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Insights into Editorial: The shape of growth matters

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Insights into Editorial: The shape of growth matters


Introduction:

A growth rate of 9% is essential to generate enough jobs and achieve universal prosperity, according to a vision document released by NITI Aayog.

Towards this, the ‘Strategy for New India @75’ document recommends a number of steps, including increasing the investment rate, reforming agriculture, and codifying labour laws.

“This will raise the economy’s size in real terms from $2.7 trillion in 2017-18 to nearly $4 trillion by 2022-23”.

 

Weakness of Indian Economy:

  • A big weakness in the Indian economy’s industrial infrastructure is that middle-level institutions are missing.

 

  • Rather than formalising small enterprises excessively, clusters and associations of small enterprises should be formalised.
  • Small enterprises cannot bear the burden of excessive formalisation which the state and the banking system need to make the informal sector ‘legible’ to them.

 

  • Professionally managed formal clusters will connect the informal side of the economy with its formal side, i.e. government and large enterprises’ supply chains.
  • It is not the size of the manufacturing sector that matters but its shape.

 

  • Labour-intensive industries are required for job creation. If the manufacturing sector is to grow from 16% to 25% of the GDP, which the strategy states as the goal, with more capital-intensive industries, it will not solve the employment problem.

 

  • NITI Aayog’s plan for industrial growth has very rightly highlighted the need for strong clusters of small enterprises as a principal strategy for the growth of a more competitive industrial sector.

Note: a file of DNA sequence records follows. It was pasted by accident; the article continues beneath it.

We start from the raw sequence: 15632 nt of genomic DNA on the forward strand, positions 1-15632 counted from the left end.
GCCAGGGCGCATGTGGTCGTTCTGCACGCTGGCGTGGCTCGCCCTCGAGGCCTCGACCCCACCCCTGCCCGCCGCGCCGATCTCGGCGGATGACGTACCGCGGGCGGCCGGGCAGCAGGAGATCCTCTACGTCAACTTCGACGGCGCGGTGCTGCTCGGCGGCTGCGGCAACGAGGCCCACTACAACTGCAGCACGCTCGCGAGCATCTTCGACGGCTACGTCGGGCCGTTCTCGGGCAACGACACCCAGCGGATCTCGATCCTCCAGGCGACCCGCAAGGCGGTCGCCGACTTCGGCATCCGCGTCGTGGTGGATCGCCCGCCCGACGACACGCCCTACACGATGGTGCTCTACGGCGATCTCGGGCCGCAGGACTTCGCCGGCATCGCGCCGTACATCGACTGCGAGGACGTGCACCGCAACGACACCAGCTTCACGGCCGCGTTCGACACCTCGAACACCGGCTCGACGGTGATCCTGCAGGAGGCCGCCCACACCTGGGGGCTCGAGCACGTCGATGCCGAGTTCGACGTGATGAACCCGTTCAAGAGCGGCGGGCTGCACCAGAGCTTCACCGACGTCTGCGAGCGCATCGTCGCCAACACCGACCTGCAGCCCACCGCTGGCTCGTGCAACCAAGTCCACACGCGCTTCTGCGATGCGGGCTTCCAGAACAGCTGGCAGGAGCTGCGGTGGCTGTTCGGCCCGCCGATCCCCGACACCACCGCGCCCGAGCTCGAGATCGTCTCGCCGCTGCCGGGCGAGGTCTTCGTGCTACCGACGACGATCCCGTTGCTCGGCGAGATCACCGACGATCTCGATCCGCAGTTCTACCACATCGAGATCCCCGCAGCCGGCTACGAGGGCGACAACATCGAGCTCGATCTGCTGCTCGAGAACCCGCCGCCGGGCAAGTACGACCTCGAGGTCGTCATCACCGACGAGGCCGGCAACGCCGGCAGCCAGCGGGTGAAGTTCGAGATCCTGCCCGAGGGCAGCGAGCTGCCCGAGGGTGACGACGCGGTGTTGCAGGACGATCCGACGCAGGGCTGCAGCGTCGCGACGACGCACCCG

NITI Aayog emphasized the meaning of growth (Shape of the Growth matters than Size):

  • Employment and labour reforms, mentioned in the strategy, have rightly been given the highest priority.

 

  • Indian statistical systems must be improved quickly to measure employment in various forms, formal as well as informal.

Overall growth is also emphasised by NITI Aayog:

  • “Besides having rapid growth, which reaches 9-10 per cent by 2022-23, it is also necessary to ensure that growth is inclusive, sustained, clean and formalised.”

However, it is the shape of growth that matters more than size:

  • The employment-generating capacity of the economy is what matters more to citizens than the overall GDP growth rate.
  • There is no joy for citizens if India is the fastest-growing economy and yet does not provide jobs and incomes.

The growth of industry and manufacturing is essential to create more employment, and to provide bigger opportunities to Indians who have been too dependent on agriculture so far.

The strategy does say that labour-intensive industries must be promoted, but the overall goal remains the size of the sector.